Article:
So it could be that the hair loss I experience was due to selenium. Or it might just be due to the ME/CFS. I cannot remember the timing of when I first noticed the increased hair loss, so I can't pin it down to one or the other. I use minoxidil anyway to try to counter the hair loss, and find this is reasonably effective.
 

Violeta

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The study was not flawed as such,
Cancer detected in both control and suplplemented group
  • 7 out of 10 mice in the NR supplemented group formed detectable tumors when injected with cancer cells
  • 5 out of 9 mice in the control group also formed detectable tumors when injected with cancer cells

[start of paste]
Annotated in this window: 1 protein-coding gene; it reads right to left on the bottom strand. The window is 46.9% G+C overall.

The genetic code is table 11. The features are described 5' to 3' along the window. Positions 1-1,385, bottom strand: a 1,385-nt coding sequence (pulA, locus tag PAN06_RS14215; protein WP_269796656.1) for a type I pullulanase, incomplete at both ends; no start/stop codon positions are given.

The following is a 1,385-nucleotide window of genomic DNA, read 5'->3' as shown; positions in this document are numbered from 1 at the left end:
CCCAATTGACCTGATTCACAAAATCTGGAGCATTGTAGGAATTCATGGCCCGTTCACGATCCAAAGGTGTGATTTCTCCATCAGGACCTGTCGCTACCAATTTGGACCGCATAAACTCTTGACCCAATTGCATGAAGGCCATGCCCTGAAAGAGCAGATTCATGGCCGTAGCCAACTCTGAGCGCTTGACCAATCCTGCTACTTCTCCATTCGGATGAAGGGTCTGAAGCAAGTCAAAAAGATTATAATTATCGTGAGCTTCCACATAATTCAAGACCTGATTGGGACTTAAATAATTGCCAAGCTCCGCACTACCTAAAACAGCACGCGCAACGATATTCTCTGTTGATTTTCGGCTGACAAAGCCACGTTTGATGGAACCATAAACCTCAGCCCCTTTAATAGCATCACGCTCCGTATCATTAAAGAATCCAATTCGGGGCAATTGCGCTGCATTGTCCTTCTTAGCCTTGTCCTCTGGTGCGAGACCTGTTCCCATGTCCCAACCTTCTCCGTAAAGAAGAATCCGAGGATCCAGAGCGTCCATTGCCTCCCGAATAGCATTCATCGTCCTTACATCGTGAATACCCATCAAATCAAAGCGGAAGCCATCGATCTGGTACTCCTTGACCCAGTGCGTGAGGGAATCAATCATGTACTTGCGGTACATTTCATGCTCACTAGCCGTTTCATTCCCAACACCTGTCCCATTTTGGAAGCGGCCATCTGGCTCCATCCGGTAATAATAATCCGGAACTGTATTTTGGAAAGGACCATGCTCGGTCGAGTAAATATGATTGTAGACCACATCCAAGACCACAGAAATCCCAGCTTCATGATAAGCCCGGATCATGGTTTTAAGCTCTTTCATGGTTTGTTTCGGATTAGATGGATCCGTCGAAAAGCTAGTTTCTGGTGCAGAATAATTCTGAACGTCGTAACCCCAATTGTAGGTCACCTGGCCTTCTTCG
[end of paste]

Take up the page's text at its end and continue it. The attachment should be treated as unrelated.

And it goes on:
They used mice specifically bred to not have a thymus or T cells
  • One of the ways that NAD+ works is by supporting T-Cell function and T-Cell surveillance, which is one of the ways NAD+ helps to promote healthy cell behavior. This crucial NR/NAD mechanism was conveniently eliminated from the experiment, but it is present in real-world situations.
The dose used was much higher than a normal human dose

The NR dose given (2,500 mg/day human equivalent) is far higher than the oral NR dose typically used by people

The title is misleading:
Nicotinamide riboside (NR), a form of vitamin B3, increases risk of breast and brain cancer

As Shanti said, "In my opinion the headline should have read, "Injecting immunodeficient mice with highly aggressive breast cancer cells causes cancer, independent of nicotinamide riboside intake."